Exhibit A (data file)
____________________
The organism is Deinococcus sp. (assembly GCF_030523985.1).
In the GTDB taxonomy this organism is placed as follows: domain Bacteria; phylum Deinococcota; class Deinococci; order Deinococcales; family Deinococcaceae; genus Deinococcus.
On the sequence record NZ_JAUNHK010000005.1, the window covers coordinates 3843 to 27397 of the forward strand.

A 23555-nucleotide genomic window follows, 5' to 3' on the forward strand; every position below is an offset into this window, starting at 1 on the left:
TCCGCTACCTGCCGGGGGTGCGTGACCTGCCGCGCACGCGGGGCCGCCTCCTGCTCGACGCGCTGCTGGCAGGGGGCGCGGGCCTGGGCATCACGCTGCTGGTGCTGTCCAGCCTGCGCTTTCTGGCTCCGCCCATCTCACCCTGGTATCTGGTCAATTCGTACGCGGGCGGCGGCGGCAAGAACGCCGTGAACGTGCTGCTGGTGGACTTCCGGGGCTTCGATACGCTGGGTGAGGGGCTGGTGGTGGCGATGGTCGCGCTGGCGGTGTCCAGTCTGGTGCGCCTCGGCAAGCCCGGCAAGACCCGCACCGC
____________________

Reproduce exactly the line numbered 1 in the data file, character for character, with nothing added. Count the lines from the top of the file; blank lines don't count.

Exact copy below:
The organism is Deinococcus sp. (assembly GCF_030523985.1).